Planxty (Form)

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PLANXTY [FORM]. A term used by Turlough O'Carolan (1670-1738), the last of the great itinerant Irish harper-composers, “Planxty” is a word that Carolan prefixed to the surname of a lively melody for one of his patrons. Although its exact meaning is of some debate, it appears to some to be a form of salute. The most respected Carolan authority, Donal O’Sullivan, suggested that ‘Planxty’ was based on the Latin plangere (in its supine form, planxtum) on the model of the existing Irish word planncaim, which means to strike (as ‘strike the harp’). There have been several other thoughts about the origins of Planxty. The academic and concertina player Gearóid Ó hAllmhuráin (1998) writes that the word was derived from the Gaelic plearácha, or praise pieces (see below). Seán Ó Riada proposed that since many of Carolan’s songs begin with the Irish word sláinte (health), perhaps Planxty was derived from it—a corruption of sorts. Guitarist and researcher Paul de Grae believes it is simply a nonsense word employed by Carolan in a snippet of English verse in the otherwise Irish song called “Planxty George Brabazon.” However, In a review of several arguments, Donal O’Sullivan concludes that each explanation for the derivation of the word planxty has too many exceptions, and therefor there was no useful definition that could be promulgated.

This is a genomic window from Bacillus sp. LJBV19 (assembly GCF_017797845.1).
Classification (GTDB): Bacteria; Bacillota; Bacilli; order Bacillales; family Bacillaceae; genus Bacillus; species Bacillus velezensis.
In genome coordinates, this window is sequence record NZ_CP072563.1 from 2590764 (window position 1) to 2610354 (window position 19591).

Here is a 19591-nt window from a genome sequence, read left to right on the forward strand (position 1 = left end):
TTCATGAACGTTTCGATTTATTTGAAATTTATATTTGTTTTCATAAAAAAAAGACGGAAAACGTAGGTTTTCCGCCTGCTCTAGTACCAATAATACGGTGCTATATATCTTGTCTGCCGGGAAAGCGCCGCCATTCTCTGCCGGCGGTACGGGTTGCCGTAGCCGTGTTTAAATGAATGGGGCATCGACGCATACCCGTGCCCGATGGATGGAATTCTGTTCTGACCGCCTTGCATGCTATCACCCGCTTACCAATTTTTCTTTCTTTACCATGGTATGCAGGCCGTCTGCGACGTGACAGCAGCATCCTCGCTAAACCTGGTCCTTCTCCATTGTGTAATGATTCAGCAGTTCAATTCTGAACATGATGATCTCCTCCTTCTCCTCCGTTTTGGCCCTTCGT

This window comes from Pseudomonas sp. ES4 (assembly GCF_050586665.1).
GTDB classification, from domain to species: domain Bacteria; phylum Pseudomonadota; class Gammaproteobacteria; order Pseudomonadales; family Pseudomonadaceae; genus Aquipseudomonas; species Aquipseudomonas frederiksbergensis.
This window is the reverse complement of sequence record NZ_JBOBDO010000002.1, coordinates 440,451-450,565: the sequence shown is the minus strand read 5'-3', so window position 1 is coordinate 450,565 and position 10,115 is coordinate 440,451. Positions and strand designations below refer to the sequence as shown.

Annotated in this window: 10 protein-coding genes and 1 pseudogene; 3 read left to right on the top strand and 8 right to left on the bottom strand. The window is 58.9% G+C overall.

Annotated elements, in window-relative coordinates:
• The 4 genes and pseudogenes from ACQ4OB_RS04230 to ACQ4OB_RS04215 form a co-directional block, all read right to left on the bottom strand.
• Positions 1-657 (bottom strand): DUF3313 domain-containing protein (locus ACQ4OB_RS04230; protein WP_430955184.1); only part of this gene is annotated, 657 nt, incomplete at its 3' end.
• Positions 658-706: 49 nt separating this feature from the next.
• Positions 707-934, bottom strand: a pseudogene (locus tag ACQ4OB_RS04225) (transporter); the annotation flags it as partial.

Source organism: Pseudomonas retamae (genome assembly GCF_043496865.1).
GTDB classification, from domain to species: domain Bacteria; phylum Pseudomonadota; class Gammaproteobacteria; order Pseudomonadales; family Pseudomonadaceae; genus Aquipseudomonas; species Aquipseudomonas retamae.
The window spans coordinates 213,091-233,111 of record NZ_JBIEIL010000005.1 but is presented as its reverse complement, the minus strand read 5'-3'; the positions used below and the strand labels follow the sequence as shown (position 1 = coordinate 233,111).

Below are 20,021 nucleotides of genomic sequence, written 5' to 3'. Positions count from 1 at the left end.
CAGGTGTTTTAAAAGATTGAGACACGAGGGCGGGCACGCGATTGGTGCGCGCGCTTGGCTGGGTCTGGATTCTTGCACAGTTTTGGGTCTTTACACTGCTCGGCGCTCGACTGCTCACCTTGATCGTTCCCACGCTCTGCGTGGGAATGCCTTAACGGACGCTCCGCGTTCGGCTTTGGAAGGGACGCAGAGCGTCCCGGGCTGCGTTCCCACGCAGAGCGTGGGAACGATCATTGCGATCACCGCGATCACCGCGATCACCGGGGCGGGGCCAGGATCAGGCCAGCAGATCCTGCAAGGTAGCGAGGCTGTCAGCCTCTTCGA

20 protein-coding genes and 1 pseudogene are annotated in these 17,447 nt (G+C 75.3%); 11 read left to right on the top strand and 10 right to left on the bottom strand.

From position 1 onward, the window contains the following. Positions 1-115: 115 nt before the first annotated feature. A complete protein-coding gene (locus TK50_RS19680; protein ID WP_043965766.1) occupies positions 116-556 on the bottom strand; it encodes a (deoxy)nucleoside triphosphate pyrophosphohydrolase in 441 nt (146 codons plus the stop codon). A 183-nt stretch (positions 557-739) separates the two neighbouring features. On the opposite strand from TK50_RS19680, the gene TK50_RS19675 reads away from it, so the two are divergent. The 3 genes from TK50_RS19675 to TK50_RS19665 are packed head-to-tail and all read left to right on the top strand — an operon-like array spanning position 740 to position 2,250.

Regardless of its origin, O’Sullivan points out that Carolan seldom actually used the word, and that it was later publishers who applied the term to his tunes—for example, his “John Drury” became known as “Planxty Drury.” "It seems probable that the early editors used the term 'Planxty' in the title only when they did not know the name, or at any rate the full name, of the subject of the tune, says O’Sullivan. The title planxty appears twice in Neals' Collection of the Most Celebrated Irish Tunes (Dublin 1724, spelled "Planksty". Paul de Grae finds that John Lee published a Carolan collection c. 1780, “possibly a revised re-issue of another collection he published in 1748 (ten years after Carolan's death) of which no copy survives; out of 68 tunes, only three are titled "planxties" - "Plangsty Bourk", "Plangsty Connor" and "Planksty by Carolan", the latter being a version of the "Madam Cole" in the same book.”

A contemporaneous Irish term used for a planxty-type air was "Pléaráca" (spelled "Plea Rarkeh" in one title of the Neal collections), meaning ‘merriment’. In modern times, says de Grae, Brendan Breathnach used the term "Pléaráca" as the Irish equivalent of “Humours,” as in "The Humours of Drinagh" = "Pléaráca Dhraighní".

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